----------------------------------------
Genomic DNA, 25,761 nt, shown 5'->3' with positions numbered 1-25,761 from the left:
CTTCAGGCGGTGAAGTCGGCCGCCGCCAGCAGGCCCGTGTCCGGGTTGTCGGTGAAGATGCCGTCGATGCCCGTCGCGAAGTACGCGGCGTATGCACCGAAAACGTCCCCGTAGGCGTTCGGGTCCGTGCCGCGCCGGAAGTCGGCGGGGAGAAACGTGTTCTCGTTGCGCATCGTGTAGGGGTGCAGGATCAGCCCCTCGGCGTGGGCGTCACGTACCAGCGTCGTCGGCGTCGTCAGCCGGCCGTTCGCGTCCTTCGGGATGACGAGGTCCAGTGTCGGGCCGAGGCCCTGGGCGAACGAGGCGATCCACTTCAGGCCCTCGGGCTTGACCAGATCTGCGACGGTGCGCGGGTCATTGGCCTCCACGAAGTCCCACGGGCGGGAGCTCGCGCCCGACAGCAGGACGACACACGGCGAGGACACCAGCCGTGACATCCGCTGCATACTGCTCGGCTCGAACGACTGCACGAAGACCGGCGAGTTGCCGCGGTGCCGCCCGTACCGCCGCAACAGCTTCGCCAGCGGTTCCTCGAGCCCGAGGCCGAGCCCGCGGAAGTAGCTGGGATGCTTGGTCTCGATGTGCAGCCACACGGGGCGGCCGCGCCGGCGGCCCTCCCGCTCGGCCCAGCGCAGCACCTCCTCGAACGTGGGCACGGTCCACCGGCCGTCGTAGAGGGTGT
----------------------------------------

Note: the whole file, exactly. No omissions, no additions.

Genomic DNA, 25,761 nt, shown 5'->3' with positions numbered 1-25,761 from the left:
CTTCAGGCGGTGAAGTCGGCCGCCGCCAGCAGGCCCGTGTCCGGGTTGTCGGTGAAGATGCCGTCGATGCCCGTCGCGAAGTACGCGGCGTATGCACCGAAAACGTCCCCGTAGGCGTTCGGGTCCGTGCCGCGCCGGAAGTCGGCGGGGAGAAACGTGTTCTCGTTGCGCATCGTGTAGGGGTGCAGGATCAGCCCCTCGGCGTGGGCGTCACGTACCAGCGTCGTCGGCGTCGTCAGCCGGCCGTTCGCGTCCTTCGGGATGACGAGGTCCAGTGTCGGGCCGAGGCCCTGGGCGAACGAGGCGATCCACTTCAGGCCCTCGGGCTTGACCAGATCTGCGACGGTGCGCGGGTCATTGGCCTCCACGAAGTCCCACGGGCGGGAGCTCGCGCCCGACAGCAGGACGACACACGGCGAGGACACCAGCCGTGACATCCGCTGCATACTGCTCGGCTCGAACGACTGCACGAAGACCGGCGAGTTGCCGCGGTGCCGCCCGTACCGCCGCAACAGCTTCGCCAGCGGTTCCTCGAGCCCGAGGCCGAGCCCGCGGAAGTAGCTGGGATGCTTGGTCTCGATGTGCAGCCACACGGGGCGGCCGCGCCGGCGGCCCTCCCGCTCGGCCCAGCGCAGCACCTCCTCGAACGTGGGCACGGTCCACCGGCCGTCGTAGAGGGTGT